I just finished reading South Park Conservatives by Brian Anderson. One of the better books I’ve read about the youth conservative movement, this book chronicles the reasons why young Americans are gravitating towards conservatism (constantly being barraged by liberal propaganda from the media, entertainment, and academia), and the political philosophy of most “South Park Conservatives” (hawkish on defense, libertarian-leaning on most social issues). A quick read and wholly entertaining, I recommend this book.
Archive for April, 2005
Gov. Phil Bredesen has yet more news on TennCare:
Gov. Phil Bredesen announced Tuesday that he had struck a deal with one set of lawyers representing TennCare enrollees that would protect 100,000 of the sickest patients from planned enrollment cuts.
“There is no question it is a heavy weight to be thinking about taking away health insurance from people, including some people that really need it,” Bredesen said. “There are people who are frail, and there are people who are vulnerable … and we need to find some ways to continue to help these people.<...>
“The governor does not promise protection to a single one of the 323,000 people losing coverage,” he said. “The fine print makes clear that the only sure thing is that the governor is demanding a removal of the constitutional rights of 1.3 million Tennesseans.”
The proposed settlement faces a number of hurdles, requiring the blessing of two federal judges and officials with federal Medicaid, which provides two-thirds of the funding for the health care program for the poor, disabled and uninsured. Lawmakers also need to approve portions of the deal.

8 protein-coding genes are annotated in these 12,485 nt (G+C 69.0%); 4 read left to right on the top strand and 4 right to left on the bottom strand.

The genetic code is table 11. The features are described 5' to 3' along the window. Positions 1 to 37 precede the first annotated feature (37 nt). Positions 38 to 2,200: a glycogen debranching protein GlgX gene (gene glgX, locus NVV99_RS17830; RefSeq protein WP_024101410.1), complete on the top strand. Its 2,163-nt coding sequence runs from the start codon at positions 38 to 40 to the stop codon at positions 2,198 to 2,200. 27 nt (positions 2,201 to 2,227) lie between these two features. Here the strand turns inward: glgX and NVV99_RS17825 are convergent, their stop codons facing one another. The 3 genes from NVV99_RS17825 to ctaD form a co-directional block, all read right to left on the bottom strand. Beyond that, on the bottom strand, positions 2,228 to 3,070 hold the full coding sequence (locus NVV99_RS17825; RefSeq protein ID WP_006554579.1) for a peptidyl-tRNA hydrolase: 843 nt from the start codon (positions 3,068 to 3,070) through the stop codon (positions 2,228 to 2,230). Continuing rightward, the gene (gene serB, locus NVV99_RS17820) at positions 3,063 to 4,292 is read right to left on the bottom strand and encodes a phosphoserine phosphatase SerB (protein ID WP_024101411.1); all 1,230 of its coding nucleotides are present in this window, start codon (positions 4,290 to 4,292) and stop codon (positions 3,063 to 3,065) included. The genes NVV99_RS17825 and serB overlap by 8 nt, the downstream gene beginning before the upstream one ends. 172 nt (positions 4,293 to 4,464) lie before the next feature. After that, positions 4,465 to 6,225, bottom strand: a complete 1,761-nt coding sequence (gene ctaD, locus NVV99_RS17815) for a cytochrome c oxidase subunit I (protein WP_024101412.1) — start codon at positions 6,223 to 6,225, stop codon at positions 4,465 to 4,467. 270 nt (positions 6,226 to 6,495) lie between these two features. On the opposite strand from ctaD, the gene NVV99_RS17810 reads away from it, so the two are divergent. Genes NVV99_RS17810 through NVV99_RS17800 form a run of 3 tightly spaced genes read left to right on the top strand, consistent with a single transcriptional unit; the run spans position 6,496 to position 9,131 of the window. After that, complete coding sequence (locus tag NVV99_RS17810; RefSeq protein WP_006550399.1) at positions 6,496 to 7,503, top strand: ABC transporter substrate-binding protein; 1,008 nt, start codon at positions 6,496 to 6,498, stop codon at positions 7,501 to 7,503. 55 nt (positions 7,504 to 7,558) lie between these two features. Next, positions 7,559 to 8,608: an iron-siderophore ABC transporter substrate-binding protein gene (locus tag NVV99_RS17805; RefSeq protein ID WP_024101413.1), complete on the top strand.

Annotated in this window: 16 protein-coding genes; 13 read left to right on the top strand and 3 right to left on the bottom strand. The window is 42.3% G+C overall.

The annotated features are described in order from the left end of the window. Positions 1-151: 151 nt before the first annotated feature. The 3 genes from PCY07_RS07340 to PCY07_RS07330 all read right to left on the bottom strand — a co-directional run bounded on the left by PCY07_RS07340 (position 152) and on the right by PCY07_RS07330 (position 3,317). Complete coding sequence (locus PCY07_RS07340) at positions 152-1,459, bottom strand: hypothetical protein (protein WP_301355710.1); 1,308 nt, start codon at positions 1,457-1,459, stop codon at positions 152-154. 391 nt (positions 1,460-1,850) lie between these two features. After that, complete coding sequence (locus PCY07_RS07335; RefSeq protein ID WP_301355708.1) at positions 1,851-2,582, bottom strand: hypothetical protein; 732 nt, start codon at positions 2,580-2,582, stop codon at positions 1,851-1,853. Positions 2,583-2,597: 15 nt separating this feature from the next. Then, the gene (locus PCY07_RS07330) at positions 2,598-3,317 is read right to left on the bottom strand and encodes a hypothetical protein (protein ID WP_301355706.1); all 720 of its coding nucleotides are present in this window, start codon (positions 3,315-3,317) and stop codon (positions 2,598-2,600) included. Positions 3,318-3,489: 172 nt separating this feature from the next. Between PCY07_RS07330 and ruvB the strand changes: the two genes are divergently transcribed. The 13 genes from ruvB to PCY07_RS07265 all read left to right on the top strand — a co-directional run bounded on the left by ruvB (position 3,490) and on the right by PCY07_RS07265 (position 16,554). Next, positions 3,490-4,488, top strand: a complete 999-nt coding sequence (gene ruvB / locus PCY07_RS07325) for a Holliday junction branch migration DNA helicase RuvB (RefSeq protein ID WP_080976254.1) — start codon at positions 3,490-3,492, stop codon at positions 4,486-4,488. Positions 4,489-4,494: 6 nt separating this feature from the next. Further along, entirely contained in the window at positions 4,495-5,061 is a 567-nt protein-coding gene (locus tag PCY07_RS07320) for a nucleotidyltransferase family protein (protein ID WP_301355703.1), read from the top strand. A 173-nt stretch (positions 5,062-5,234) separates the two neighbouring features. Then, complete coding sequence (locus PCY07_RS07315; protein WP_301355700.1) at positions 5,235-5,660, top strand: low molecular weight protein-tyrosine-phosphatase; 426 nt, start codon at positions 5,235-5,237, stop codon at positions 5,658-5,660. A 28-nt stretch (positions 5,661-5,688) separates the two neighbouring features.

Another possible sticking point is the price tag, which is $100 million beyond what the governor proposed for TennCare next year. Going forward, it would require $25 million a year more than planned because the agreement also calls for such cost-cutting mechanisms as a hard prescription limit of five per enrollee, including two brand-name prescriptions.
So in other words, it’s just more of the same. Bredesen has yet to offer a real solution, and, until he does, we’ll continue to get news stories like this.
British Prime Minister Tony appears to be in good shape, despite skepticism over the war in Iraq:
Labour has stretched its lead over the Conservatives to double figures, according to a new opinion poll.
The NOP poll for the Independent puts support for Labour at 40%, against 30% for the Tories and 21% for the Liberal Democrats.
If repeated on May 5, the results would give Tony Blair another big majority.
The poll found that a majority of voters (60%) want British troops out of Iraq by the end of the year.
Some 49% of those interviewed thought Tony Blair was wrong to take Britain to war, against 32% who believe he was right.
The survey also found 63% agreed with the Conservative policy of a strict annual quota of immigrants allowed into Britain.
But 38% said the believed the party was using immigration as an excuse to raise the issue of race.
It would appear that Blair is in a position similar to that President Bush was in last year: moderately popular, facing weak opposition. The Tories have been in bad shape for a long time, and are unable to capitalize on Blair’s woes. The Tories strategy of attacking Blair on Iraq may be helpful in wooing swing voters, but it does not please certain elements of the Tory base, which supported the intervention in Iraq in higher numbers than did Blair’s own Labour Party.
A major bust in Chicago has netted 14 men, including several believed to be in the upper leadership of crime families in the city of Al Capone.
In my final column of the year, I thought it might be a good idea to suggest some books that will make great reading material over the summer. Regardless of whether or not you agree with their points, these books certainly can expand your mind.